Nowadays you hear a lot of complaints about doctors, hospitals, and medicine in general. As a doctor myself, I am very sensitive to this. It pains me to know that conventional medicine now often has the reputation of being a business more about insurance and profit than relationships with patients.
How many patients can we see in a day, and how fast can we move them in and out of here?
That’s why I was drawn to functional medicine.
Unlike conventional medicine, which in many practices has devolved to a system of simply matching up a patient’s symptoms with a diagnosis or a medication to a disease, functional medicine focuses on what is causing the symptoms in the first place.
Sure, sometimes it’s easy, and reminds me of the old joke where the patients say, “Doctor, it hurts when I do this,” and the doctor says, “Then don’t do that.” (Insert reader laughter here!)
But often, it takes getting to know the individual patient, their lifestyle habits, family histories and environments to understand the underlying cause of their symptoms.
I call this treating the whole patient.
In the same way, the ankle bone’s connected to the shin bone, each of the systems comprising the human body affect the others. A particular patient’s environmental or mental stress can result in problems in the GI tract, the cardiovascular system and/or the skin. Food allergies or sensitivities can not only cause breakouts and rashes but brain fog, joint pain, and lethargy. Everything is connected, and unless a doctor is also connected to their patients as unique individuals, he or she is likely to merely treat the symptoms, possibly by prescribing a medicine for skin irritation and another for stomach cramping.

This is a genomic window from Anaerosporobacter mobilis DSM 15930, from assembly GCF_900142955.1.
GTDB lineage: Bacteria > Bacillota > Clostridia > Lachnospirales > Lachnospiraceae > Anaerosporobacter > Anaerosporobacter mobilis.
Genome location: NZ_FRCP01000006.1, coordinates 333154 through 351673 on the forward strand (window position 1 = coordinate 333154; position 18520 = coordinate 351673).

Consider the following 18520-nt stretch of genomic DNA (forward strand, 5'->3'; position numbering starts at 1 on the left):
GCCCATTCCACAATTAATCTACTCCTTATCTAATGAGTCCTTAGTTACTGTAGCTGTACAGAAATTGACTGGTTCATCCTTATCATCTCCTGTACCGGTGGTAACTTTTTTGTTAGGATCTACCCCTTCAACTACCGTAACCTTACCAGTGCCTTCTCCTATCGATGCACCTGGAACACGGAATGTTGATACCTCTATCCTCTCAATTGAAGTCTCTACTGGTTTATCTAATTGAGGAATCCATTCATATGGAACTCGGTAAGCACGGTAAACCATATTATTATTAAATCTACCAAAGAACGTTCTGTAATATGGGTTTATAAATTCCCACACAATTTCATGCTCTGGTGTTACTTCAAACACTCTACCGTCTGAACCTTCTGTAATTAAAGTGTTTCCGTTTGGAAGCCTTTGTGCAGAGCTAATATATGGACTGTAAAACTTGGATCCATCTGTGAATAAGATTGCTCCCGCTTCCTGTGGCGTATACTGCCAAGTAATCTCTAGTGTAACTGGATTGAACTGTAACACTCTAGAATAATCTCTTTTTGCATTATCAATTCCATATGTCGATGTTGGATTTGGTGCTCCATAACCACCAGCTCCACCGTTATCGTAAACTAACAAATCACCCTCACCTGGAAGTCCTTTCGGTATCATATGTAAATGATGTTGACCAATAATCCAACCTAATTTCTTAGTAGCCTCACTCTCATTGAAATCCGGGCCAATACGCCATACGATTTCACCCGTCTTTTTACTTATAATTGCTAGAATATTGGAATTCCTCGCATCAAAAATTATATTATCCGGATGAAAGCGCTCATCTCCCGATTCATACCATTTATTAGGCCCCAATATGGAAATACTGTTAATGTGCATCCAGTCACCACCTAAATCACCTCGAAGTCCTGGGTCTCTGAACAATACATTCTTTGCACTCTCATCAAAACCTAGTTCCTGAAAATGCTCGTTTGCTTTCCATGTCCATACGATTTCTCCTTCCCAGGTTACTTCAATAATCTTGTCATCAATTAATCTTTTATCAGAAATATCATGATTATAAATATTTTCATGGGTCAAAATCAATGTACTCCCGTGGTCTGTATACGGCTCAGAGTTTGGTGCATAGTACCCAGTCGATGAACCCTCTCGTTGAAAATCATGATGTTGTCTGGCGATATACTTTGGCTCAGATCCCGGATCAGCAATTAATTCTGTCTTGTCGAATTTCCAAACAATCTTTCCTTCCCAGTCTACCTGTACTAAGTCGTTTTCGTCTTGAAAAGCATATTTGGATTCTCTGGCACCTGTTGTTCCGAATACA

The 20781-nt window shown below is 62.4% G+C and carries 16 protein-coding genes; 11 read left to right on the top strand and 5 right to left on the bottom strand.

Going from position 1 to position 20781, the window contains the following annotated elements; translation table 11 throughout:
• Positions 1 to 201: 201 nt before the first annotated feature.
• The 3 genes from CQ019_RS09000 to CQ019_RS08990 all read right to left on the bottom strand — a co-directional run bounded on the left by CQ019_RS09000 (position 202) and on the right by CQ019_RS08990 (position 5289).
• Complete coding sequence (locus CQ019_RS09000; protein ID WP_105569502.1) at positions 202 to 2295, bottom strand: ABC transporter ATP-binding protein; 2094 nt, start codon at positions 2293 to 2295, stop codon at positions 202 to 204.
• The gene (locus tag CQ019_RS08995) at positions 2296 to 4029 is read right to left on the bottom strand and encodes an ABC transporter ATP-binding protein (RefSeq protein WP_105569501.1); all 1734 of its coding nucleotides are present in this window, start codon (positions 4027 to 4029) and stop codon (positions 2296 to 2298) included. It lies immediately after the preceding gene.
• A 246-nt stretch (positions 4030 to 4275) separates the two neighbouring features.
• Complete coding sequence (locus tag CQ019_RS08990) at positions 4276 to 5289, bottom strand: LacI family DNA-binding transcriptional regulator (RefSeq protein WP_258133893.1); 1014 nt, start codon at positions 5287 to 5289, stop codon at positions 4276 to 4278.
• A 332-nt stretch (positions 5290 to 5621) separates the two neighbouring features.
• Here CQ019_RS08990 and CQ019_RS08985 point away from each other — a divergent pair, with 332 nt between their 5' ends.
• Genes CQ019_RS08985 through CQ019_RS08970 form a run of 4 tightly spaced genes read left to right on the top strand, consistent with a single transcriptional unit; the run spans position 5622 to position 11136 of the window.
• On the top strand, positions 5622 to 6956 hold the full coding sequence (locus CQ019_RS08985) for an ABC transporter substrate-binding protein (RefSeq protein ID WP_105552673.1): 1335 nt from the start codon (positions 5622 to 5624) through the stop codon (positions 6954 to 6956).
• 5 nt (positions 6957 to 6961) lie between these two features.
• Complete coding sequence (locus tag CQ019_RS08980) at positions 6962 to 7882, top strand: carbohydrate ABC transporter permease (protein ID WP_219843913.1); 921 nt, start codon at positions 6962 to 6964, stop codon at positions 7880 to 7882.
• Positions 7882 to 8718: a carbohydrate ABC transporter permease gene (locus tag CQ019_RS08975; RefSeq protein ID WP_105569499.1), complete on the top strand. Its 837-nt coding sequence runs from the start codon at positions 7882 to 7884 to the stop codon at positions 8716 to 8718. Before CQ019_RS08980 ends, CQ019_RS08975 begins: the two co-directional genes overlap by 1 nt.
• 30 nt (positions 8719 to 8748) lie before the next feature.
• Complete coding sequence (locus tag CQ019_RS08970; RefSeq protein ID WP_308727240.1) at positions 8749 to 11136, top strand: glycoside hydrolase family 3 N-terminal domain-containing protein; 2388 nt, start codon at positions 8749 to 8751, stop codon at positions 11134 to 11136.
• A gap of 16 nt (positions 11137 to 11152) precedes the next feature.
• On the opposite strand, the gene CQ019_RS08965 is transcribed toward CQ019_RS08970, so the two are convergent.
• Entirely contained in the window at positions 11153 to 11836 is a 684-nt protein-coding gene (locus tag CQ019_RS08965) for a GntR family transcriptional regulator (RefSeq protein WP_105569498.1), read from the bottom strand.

While these may be effective medicines for the symptoms, they don’t get to the root of the problem, meaning without the meds, the problems return. I want to know why the symptoms are there in the first place.
Rather than just prescribing a certain medication or treatment because most people with symptoms A, B and C have this condition or illness, I seek to understand the overall function, or dysfunction, of each individual patient’s body systems, and work in collaboration with them to treat the person vs. the disease.
Each patient is a genetically and biochemically unique individual, and while some will inevitably share the same symptoms, and even some of the same root causes, each must be approached differently, based on their own makeup, lifestyles, and environments.
Except in rare instances, the human body has the capacity to not only regulate the function of its own systems and heal itself of illness but fight off many of today’s most common chronic ailments, particularly those associated with aging. Shouldn’t this level of wellness be the goal?
Through a personalized, individual approach possible only through actual relationships with patients, doctors can determine the level of functionality of all of a patient’s body systems and restore it, as needed, in the most natural way possible.
True health and wellness is about much more than simply not being sick. It’s about living your life to the fullest and feeling as good as possible doing it.